As an aside, when it comes to content creation, especially on platforms like Instagram, which are so visual, it is vital we gain full consent from owners to use pictures of their animals and are never rude or derogatory in a way that could make a person or pet identifiable. I firmly believe we have a duty to speak up against bad welfare and clients can often be a source of frustration. Letting this out online can be cathartic, but it should never be in a way that could upset or inflame an individual. If you have a point to make that could be construed as negative, I would advise using stock images for illustrations, not clients’ animals.

I also believe we have to maintain integrity in the way we manage our profiles. For example, the use of bots to gain a following isn’t something I support at all. Although the desire to grow a platform is understandable, to use fake profiles and follow/unfollow techniques isn’t how to go about it. If you write interesting and engaging content, your fans will grow organically and really, if you are doing this for the numbers, you are not doing it for the right reasons.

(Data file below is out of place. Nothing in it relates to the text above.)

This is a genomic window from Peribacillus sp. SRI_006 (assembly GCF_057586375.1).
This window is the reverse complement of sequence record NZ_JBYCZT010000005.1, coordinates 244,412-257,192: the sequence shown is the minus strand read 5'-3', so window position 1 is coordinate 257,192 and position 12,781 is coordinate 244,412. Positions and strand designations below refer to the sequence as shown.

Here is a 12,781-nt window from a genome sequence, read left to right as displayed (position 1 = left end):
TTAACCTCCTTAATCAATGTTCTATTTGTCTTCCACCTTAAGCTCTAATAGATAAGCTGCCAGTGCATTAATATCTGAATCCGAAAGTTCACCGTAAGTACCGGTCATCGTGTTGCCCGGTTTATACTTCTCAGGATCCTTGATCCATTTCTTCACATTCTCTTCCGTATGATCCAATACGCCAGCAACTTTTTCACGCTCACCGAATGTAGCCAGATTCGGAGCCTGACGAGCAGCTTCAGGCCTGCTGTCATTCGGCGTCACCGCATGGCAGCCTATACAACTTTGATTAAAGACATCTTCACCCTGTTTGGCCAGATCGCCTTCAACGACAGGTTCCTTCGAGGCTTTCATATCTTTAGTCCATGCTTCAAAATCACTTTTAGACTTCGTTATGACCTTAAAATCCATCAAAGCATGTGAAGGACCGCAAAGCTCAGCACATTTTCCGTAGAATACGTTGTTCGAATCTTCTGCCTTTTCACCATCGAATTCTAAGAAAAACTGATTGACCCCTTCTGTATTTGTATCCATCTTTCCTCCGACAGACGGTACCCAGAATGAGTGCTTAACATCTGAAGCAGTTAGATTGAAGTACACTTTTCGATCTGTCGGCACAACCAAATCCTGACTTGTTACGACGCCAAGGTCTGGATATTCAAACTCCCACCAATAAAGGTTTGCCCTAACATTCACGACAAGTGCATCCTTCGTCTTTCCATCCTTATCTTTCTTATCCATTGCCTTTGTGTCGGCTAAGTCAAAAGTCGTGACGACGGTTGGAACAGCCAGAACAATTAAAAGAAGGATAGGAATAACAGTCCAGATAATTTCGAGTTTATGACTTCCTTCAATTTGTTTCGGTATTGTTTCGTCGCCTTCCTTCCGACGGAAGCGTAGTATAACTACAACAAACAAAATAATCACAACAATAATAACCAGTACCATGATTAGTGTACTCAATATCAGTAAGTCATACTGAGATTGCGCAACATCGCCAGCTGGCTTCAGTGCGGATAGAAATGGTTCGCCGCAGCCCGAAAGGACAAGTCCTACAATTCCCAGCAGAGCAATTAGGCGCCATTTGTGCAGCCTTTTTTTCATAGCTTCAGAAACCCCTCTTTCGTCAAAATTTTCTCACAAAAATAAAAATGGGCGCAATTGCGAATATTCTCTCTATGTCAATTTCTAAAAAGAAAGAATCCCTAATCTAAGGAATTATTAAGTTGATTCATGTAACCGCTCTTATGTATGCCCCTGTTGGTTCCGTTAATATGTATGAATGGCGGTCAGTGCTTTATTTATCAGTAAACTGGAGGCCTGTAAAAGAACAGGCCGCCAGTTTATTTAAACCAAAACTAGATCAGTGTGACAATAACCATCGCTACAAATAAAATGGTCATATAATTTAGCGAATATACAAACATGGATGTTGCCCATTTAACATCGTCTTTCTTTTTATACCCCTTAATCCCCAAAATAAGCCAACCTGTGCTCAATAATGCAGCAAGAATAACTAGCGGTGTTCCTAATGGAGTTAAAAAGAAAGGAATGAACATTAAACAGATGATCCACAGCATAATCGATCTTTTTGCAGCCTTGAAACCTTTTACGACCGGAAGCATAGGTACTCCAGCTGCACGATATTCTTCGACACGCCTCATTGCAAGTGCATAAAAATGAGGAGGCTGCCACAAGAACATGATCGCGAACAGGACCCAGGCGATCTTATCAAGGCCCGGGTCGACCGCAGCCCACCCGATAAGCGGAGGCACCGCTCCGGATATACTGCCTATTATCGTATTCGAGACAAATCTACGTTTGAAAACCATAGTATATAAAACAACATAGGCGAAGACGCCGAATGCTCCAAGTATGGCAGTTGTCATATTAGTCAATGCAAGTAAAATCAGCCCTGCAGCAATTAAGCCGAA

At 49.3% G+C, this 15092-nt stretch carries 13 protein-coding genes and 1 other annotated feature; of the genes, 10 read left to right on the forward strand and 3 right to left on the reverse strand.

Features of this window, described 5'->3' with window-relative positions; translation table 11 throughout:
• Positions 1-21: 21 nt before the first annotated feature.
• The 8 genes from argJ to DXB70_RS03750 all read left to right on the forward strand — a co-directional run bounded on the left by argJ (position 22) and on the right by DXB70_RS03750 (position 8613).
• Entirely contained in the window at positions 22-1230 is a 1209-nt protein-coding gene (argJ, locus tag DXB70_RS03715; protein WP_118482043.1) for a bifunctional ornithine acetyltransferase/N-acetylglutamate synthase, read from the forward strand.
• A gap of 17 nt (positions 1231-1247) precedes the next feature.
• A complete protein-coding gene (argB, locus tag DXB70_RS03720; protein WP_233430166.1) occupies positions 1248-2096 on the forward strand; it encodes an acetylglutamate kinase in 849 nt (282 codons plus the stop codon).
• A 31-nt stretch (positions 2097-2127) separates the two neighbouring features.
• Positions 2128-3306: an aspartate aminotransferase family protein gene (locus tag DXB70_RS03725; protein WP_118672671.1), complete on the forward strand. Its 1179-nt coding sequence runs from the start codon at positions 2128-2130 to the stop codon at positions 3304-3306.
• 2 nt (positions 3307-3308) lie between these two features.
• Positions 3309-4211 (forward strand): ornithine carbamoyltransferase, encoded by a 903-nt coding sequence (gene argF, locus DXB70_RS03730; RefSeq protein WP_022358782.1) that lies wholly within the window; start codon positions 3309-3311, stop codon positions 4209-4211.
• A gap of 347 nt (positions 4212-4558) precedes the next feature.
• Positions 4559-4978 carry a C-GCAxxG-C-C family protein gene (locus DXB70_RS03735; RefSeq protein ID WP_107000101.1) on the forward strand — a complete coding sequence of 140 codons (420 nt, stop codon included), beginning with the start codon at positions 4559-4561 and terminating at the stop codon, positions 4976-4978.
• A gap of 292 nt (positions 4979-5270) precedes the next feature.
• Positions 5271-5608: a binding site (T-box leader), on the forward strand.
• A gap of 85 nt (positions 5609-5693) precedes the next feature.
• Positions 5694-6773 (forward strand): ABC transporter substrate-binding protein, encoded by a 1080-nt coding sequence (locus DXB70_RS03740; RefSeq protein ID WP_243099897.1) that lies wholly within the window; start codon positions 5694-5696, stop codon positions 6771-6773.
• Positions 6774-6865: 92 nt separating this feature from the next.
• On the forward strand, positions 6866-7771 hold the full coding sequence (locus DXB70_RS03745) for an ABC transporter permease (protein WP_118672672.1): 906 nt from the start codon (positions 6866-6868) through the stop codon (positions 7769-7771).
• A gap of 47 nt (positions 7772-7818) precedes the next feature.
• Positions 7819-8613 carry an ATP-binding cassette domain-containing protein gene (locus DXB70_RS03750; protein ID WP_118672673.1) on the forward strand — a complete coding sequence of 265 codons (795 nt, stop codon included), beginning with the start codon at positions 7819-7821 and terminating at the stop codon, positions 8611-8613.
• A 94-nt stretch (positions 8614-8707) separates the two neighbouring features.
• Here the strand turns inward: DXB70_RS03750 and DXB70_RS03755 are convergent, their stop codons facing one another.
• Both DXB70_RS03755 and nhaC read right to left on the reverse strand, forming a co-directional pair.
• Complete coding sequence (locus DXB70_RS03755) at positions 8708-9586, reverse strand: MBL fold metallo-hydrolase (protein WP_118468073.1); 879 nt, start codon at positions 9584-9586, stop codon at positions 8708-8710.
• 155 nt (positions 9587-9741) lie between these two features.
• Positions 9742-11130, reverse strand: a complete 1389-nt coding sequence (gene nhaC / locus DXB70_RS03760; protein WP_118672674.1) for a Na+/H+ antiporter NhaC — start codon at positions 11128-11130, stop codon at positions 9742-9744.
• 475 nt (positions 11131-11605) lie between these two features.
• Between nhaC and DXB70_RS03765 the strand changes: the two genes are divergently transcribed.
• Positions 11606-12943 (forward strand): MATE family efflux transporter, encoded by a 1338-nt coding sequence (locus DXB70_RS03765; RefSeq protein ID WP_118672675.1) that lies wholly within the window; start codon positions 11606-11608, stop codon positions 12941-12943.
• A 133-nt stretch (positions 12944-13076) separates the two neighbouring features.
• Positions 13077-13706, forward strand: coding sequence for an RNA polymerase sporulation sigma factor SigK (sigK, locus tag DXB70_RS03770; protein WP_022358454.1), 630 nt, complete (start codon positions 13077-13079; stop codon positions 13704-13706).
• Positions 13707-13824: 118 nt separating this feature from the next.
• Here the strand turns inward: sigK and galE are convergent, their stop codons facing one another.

Also, particularly for anyone embarking on brand partnerships, have a read of the Code of Professional Conduct from the RCVS. There is a section about product endorsement that it is very important to be compliant with. It is also vital to know and follow the Advertising Standards Agency guidelines on paid-for content.

When it comes to social media and writing, I always have full control over what I produce. (This holds true even if it is a sponsored project.) However, on TV or the radio, it can be more challenging, particularly if things are presented live. For anything recorded and then edited – TV, radio or a podcast – you will rarely be given the opportunity to authorise the content before it is published but most of the time you will be presented fairly. It isn’t generally in the interest of the producers to try to ‘catch you out’ or show you in a bad light. For live things, again, as long as you remain professional and are prepared on the subject you are being asked to cover, you can’t go too far wrong. And also, very few of us have a high enough profile for the media to be too bothered if we put our foot in it! (The RCVS is another story but, as ever, if you remain polite and professional you are very unlikely to cross any significant boundaries.)

Being a vet in the public eye, however small your following, does carry a certain responsibility but it is also a wonderful way to give an insight into our world and our work and to engage with the public in a way that has never been possible before. For me it is a passion project, a creative outlet and, occasionally, a paying gig. I love what I do and am very proud of the platform and reputation I have built. If you would like to join me, and many others, please do!